So when I came across this article about learning to love it, I read on with excitement.  But then I got to this part, explaining a professor’s mission in rethinking math education: “We need to teach kids to love math, not just to get through math.”

While I agree entirely that it’s better for everyone if we come from an intention of inspiring love, rather than settling for the survival of “getting through,” the use of the word “need” left me a bit disappointed.

Every time we decide that we have to teach someone to love something (reading is another place we demand this of ourselves), we make the work of sharing knowledge and skill more difficult for ourselves and the task of receiving it more difficult for those with whom we intend to share it.  To show kids how something like math can be loveable is indeed more effective than just shoving boring-ified things down their throats.  Much more effective.

But to demand of ourselves that we get every person to love one thing is to doom ourselves to failure.  It’s just not possible. People are not like that. We’re not all going to love the same things. And further, humans (children included) are more available for learning when we don’t feel as though we have to take on someone else’s experience of the content, or someone else’s expectation of how it should seem, feel, be appreciated or used.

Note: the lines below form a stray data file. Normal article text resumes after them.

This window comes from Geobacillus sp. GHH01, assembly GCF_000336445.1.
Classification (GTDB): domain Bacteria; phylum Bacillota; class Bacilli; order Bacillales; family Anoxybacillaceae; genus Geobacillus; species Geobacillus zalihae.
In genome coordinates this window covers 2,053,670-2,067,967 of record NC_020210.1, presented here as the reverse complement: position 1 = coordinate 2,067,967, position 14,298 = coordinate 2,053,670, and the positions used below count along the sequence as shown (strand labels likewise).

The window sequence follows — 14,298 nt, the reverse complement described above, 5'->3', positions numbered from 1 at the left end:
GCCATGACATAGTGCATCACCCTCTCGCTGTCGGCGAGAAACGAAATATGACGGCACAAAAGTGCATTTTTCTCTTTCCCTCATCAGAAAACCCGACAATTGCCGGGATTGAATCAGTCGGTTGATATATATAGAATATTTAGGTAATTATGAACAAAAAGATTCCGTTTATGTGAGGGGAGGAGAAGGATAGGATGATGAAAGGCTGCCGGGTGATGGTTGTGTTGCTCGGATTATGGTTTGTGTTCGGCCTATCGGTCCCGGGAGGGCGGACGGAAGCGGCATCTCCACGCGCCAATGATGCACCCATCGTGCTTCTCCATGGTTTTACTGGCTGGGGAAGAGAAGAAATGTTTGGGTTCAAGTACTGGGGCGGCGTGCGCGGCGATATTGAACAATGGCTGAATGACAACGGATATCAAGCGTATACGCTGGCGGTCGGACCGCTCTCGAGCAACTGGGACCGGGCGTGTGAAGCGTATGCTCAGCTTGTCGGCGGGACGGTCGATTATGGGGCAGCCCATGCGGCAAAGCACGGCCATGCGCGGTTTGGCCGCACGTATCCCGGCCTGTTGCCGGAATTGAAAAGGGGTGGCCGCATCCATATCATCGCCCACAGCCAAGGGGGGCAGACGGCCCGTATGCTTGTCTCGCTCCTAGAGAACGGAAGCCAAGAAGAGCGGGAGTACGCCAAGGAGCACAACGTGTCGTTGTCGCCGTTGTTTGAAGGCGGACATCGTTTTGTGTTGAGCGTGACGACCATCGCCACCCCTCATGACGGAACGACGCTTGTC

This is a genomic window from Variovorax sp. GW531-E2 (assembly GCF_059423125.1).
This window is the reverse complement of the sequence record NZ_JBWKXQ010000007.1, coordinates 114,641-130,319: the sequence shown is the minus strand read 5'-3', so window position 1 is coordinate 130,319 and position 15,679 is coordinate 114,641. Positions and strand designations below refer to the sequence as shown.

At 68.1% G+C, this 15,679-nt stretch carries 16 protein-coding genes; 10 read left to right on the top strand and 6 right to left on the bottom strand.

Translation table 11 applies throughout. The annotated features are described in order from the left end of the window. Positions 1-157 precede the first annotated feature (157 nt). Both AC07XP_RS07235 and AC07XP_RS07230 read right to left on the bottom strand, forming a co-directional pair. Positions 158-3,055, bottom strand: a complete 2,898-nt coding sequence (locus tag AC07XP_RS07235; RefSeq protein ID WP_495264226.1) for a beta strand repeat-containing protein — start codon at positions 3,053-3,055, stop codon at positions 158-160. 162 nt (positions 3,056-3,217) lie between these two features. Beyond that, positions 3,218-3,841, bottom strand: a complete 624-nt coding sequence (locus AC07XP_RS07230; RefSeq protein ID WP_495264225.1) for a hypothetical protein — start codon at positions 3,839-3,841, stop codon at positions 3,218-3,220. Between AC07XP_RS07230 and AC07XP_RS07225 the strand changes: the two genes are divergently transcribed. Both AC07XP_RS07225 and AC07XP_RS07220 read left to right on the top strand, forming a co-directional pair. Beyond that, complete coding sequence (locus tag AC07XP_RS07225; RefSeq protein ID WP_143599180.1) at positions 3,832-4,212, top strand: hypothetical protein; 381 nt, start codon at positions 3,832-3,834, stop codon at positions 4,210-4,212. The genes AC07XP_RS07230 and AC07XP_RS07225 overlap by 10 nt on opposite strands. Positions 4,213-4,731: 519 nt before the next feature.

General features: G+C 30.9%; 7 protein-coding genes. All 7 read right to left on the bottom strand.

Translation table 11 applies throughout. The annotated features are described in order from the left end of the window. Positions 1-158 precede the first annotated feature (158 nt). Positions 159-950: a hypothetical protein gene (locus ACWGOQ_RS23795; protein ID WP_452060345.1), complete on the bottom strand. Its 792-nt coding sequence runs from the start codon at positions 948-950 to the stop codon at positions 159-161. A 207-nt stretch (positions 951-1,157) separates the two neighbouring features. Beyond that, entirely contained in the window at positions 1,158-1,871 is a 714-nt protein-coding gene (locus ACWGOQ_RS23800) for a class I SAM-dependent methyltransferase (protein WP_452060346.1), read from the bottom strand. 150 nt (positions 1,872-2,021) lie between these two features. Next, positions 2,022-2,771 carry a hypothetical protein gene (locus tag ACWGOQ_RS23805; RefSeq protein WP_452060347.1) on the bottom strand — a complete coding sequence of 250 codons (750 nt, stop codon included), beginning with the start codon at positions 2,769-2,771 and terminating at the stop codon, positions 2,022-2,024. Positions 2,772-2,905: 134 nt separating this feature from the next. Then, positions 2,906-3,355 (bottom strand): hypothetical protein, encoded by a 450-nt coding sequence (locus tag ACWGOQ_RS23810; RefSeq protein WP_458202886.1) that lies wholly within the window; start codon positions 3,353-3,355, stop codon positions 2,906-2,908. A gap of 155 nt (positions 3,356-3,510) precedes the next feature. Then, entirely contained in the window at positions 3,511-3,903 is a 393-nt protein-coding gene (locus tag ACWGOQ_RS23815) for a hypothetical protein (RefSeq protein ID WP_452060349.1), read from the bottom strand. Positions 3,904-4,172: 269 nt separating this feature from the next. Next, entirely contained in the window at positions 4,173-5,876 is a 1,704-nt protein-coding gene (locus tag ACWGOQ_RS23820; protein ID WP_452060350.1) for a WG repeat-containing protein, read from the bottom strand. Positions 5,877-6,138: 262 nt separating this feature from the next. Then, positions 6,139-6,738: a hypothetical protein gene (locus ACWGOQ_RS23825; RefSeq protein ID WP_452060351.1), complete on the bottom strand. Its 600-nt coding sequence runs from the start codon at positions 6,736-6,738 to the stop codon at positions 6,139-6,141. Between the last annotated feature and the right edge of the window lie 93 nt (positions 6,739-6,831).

And we don’t have to love things in order to use them for what we’ll need them for. With the same commitment (to revealing the beauty of math and other potentially useful and loveable things), we could say things like “If we expect kids to be able to understand and use math, we should stop turning it into something that feels disconnected and arbitrary.” I know that’s probably what the quoted professor mostly meant.

But the words matter, and our longstanding habit of using the insistent language of “have-to” when we talk about young people and education is not without cost.  It’s possible to use language about math and other realms that won’t force us to face off with the diversity of human preference. We can choose words that make room for us to draw the potential appeal forth from the numbers (or the books or the music or the carpentry), words that will let us look for ways to make things feel more humane,  attractive, and accessible without insisting that those things occur the same way for everyone.

…what you wish for

I got a delightfully practical and irreverent little book about landscaping and gardening for my birthday.  (Here’s a link in case you’re in need or want of such a book.) In the section about hardiness, and which plants will grow in which zones, I came across this note of caution and wisdom from the author:

“Zone envy is natural, but each of us has good things that no one else can have.  And I wouldn’t have it any other way.”